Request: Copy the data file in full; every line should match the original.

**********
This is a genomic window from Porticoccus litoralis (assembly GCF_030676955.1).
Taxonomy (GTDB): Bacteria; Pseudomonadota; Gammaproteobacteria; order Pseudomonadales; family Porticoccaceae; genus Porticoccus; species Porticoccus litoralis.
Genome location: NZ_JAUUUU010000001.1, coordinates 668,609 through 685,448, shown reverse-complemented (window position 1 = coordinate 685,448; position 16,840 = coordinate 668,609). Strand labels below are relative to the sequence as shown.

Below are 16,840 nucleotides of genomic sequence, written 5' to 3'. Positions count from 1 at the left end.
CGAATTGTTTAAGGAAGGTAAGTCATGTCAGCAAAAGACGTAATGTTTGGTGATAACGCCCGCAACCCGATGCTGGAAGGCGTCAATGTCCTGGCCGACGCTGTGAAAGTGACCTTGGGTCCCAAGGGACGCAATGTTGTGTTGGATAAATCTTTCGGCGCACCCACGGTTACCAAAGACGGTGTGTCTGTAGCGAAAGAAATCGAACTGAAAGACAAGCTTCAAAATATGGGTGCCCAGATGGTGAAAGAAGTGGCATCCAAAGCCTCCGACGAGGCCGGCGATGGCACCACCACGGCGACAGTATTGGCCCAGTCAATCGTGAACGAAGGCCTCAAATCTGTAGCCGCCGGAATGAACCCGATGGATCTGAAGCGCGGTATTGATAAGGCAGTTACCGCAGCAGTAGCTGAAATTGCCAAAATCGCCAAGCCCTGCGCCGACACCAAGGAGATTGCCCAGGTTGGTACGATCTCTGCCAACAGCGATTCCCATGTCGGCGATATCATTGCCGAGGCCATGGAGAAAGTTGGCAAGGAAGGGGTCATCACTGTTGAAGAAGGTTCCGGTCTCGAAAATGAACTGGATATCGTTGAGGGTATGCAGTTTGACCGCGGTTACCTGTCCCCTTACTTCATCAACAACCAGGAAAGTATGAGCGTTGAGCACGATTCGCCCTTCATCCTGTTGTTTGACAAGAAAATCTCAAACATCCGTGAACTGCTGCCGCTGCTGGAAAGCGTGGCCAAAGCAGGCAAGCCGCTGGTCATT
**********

This is a genomic window from Porticoccus litoralis (assembly GCF_030676955.1).
Taxonomy (GTDB): Bacteria; Pseudomonadota; Gammaproteobacteria; order Pseudomonadales; family Porticoccaceae; genus Porticoccus; species Porticoccus litoralis.
Genome location: NZ_JAUUUU010000001.1, coordinates 668,609 through 685,448, shown reverse-complemented (window position 1 = coordinate 685,448; position 16,840 = coordinate 668,609). Strand labels below are relative to the sequence as shown.

Below are 16,840 nucleotides of genomic sequence, written 5' to 3'. Positions count from 1 at the left end.
CGAATTGTTTAAGGAAGGTAAGTCATGTCAGCAAAAGACGTAATGTTTGGTGATAACGCCCGCAACCCGATGCTGGAAGGCGTCAATGTCCTGGCCGACGCTGTGAAAGTGACCTTGGGTCCCAAGGGACGCAATGTTGTGTTGGATAAATCTTTCGGCGCACCCACGGTTACCAAAGACGGTGTGTCTGTAGCGAAAGAAATCGAACTGAAAGACAAGCTTCAAAATATGGGTGCCCAGATGGTGAAAGAAGTGGCATCCAAAGCCTCCGACGAGGCCGGCGATGGCACCACCACGGCGACAGTATTGGCCCAGTCAATCGTGAACGAAGGCCTCAAATCTGTAGCCGCCGGAATGAACCCGATGGATCTGAAGCGCGGTATTGATAAGGCAGTTACCGCAGCAGTAGCTGAAATTGCCAAAATCGCCAAGCCCTGCGCCGACACCAAGGAGATTGCCCAGGTTGGTACGATCTCTGCCAACAGCGATTCCCATGTCGGCGATATCATTGCCGAGGCCATGGAGAAAGTTGGCAAGGAAGGGGTCATCACTGTTGAAGAAGGTTCCGGTCTCGAAAATGAACTGGATATCGTTGAGGGTATGCAGTTTGACCGCGGTTACCTGTCCCCTTACTTCATCAACAACCAGGAAAGTATGAGCGTTGAGCACGATTCGCCCTTCATCCTGTTGTTTGACAAGAAAATCTCAAACATCCGTGAACTGCTGCCGCTGCTGGAAAGCGTGGCCAAAGCAGGCAAGCCGCTGGTCATT